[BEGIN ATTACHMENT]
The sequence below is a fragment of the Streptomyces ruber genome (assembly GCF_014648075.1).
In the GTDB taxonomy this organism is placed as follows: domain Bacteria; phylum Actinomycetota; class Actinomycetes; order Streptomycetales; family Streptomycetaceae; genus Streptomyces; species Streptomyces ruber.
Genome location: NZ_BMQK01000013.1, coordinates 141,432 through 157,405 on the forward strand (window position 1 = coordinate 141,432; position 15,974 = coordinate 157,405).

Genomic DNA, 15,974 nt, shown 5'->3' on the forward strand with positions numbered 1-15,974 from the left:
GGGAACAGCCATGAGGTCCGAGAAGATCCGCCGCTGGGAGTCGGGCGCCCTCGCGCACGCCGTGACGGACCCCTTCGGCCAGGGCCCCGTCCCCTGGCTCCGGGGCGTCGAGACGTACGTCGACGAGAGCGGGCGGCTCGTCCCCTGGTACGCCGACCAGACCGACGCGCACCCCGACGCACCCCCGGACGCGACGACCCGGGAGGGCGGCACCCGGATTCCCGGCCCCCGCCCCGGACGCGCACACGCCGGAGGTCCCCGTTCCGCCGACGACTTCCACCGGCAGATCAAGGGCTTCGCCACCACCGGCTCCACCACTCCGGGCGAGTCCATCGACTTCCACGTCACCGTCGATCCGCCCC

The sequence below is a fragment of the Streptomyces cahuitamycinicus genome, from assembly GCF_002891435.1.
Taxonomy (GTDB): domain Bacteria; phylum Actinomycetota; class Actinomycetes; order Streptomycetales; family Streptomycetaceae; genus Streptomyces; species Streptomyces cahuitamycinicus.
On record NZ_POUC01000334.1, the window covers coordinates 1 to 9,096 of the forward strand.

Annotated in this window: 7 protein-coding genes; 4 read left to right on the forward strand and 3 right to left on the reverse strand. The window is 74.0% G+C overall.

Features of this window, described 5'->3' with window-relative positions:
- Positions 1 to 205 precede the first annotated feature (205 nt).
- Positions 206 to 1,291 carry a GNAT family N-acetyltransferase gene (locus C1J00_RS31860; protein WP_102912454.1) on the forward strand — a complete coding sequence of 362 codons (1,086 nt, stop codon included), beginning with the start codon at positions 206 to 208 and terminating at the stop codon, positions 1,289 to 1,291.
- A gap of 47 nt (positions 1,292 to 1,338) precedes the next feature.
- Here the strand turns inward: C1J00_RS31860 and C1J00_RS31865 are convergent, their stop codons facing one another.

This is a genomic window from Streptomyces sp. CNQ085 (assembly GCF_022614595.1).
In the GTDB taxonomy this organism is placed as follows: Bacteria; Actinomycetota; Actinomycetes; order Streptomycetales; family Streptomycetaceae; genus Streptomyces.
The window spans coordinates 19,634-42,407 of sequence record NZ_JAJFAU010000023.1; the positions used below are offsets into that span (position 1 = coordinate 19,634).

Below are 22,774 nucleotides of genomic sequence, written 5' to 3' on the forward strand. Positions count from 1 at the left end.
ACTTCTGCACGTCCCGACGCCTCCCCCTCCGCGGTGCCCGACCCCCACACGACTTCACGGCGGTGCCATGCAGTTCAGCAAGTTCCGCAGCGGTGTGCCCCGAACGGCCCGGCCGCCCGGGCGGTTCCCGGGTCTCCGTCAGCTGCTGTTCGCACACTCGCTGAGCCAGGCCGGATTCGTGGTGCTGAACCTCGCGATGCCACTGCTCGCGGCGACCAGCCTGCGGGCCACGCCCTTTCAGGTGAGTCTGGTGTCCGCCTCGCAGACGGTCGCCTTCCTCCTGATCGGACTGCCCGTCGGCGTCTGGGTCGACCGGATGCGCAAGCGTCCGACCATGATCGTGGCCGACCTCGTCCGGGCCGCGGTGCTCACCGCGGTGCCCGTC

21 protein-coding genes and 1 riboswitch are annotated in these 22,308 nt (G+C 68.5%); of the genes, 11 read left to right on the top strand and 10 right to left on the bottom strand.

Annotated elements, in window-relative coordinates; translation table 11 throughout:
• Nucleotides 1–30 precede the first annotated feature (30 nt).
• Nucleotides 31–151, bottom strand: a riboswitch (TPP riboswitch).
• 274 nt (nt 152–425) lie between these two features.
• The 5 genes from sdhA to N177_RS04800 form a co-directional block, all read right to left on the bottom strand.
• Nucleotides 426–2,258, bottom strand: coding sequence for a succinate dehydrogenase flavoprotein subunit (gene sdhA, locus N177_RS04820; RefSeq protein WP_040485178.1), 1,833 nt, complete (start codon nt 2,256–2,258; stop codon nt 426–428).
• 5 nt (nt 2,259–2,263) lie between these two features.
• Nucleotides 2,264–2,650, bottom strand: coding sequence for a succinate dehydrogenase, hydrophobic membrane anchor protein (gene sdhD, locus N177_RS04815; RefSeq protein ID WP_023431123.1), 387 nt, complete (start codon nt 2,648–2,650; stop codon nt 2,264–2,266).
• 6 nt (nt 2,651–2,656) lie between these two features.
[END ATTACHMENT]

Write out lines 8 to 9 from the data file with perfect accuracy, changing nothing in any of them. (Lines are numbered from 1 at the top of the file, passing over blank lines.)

On record NZ_POUC01000334.1, the window covers coordinates 1 to 9,096 of the forward strand.

Annotated in this window: 7 protein-coding genes; 4 read left to right on the forward strand and 3 right to left on the reverse strand. The window is 74.0% G+C overall.